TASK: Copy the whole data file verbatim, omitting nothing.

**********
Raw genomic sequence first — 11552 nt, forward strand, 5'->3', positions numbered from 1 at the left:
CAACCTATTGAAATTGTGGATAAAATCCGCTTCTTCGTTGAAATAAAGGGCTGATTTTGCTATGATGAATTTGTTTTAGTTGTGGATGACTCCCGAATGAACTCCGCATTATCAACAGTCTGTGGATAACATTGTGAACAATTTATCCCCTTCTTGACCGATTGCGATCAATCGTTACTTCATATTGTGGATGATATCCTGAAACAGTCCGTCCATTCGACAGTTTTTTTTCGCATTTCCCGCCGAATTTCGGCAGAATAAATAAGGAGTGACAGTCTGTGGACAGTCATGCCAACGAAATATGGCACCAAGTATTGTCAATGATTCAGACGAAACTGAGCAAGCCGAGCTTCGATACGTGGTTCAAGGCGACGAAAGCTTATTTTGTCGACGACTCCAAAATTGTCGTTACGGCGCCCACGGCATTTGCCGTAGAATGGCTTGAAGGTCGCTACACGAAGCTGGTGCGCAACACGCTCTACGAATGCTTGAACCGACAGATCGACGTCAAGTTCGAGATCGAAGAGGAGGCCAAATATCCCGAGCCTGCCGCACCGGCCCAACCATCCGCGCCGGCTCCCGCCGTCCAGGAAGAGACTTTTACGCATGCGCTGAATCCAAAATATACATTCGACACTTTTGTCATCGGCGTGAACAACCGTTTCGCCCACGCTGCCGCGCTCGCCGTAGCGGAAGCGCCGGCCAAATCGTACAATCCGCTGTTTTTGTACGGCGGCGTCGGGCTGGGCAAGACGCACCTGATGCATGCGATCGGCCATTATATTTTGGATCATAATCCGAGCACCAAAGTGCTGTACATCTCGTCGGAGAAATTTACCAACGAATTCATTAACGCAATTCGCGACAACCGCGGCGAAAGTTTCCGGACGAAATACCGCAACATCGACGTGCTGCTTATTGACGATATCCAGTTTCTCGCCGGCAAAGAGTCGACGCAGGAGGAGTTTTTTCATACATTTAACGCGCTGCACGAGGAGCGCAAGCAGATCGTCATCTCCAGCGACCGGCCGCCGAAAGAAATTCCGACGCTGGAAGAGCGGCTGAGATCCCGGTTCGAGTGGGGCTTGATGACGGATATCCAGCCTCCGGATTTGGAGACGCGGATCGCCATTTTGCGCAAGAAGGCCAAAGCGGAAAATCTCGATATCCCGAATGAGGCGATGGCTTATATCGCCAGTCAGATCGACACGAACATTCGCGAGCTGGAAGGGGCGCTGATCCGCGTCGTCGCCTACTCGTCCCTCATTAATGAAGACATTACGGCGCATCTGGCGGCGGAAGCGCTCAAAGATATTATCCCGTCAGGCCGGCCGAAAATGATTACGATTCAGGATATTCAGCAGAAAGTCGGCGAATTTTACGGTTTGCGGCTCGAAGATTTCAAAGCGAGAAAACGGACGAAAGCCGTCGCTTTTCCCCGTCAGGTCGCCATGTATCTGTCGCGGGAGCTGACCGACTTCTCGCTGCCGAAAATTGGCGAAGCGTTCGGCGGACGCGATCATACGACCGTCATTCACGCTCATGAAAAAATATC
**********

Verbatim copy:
Raw genomic sequence first — 11552 nt, forward strand, 5'->3', positions numbered from 1 at the left:
CAACCTATTGAAATTGTGGATAAAATCCGCTTCTTCGTTGAAATAAAGGGCTGATTTTGCTATGATGAATTTGTTTTAGTTGTGGATGACTCCCGAATGAACTCCGCATTATCAACAGTCTGTGGATAACATTGTGAACAATTTATCCCCTTCTTGACCGATTGCGATCAATCGTTACTTCATATTGTGGATGATATCCTGAAACAGTCCGTCCATTCGACAGTTTTTTTTCGCATTTCCCGCCGAATTTCGGCAGAATAAATAAGGAGTGACAGTCTGTGGACAGTCATGCCAACGAAATATGGCACCAAGTATTGTCAATGATTCAGACGAAACTGAGCAAGCCGAGCTTCGATACGTGGTTCAAGGCGACGAAAGCTTATTTTGTCGACGACTCCAAAATTGTCGTTACGGCGCCCACGGCATTTGCCGTAGAATGGCTTGAAGGTCGCTACACGAAGCTGGTGCGCAACACGCTCTACGAATGCTTGAACCGACAGATCGACGTCAAGTTCGAGATCGAAGAGGAGGCCAAATATCCCGAGCCTGCCGCACCGGCCCAACCATCCGCGCCGGCTCCCGCCGTCCAGGAAGAGACTTTTACGCATGCGCTGAATCCAAAATATACATTCGACACTTTTGTCATCGGCGTGAACAACCGTTTCGCCCACGCTGCCGCGCTCGCCGTAGCGGAAGCGCCGGCCAAATCGTACAATCCGCTGTTTTTGTACGGCGGCGTCGGGCTGGGCAAGACGCACCTGATGCATGCGATCGGCCATTATATTTTGGATCATAATCCGAGCACCAAAGTGCTGTACATCTCGTCGGAGAAATTTACCAACGAATTCATTAACGCAATTCGCGACAACCGCGGCGAAAGTTTCCGGACGAAATACCGCAACATCGACGTGCTGCTTATTGACGATATCCAGTTTCTCGCCGGCAAAGAGTCGACGCAGGAGGAGTTTTTTCATACATTTAACGCGCTGCACGAGGAGCGCAAGCAGATCGTCATCTCCAGCGACCGGCCGCCGAAAGAAATTCCGACGCTGGAAGAGCGGCTGAGATCCCGGTTCGAGTGGGGCTTGATGACGGATATCCAGCCTCCGGATTTGGAGACGCGGATCGCCATTTTGCGCAAGAAGGCCAAAGCGGAAAATCTCGATATCCCGAATGAGGCGATGGCTTATATCGCCAGTCAGATCGACACGAACATTCGCGAGCTGGAAGGGGCGCTGATCCGCGTCGTCGCCTACTCGTCCCTCATTAATGAAGACATTACGGCGCATCTGGCGGCGGAAGCGCTCAAAGATATTATCCCGTCAGGCCGGCCGAAAATGATTACGATTCAGGATATTCAGCAGAAAGTCGGCGAATTTTACGGTTTGCGGCTCGAAGATTTCAAAGCGAGAAAACGGACGAAAGCCGTCGCTTTTCCCCGTCAGGTCGCCATGTATCTGTCGCGGGAGCTGACCGACTTCTCGCTGCCGAAAATTGGCGAAGCGTTCGGCGGACGCGATCATACGACCGTCATTCACGCTCATGAAAAAATATC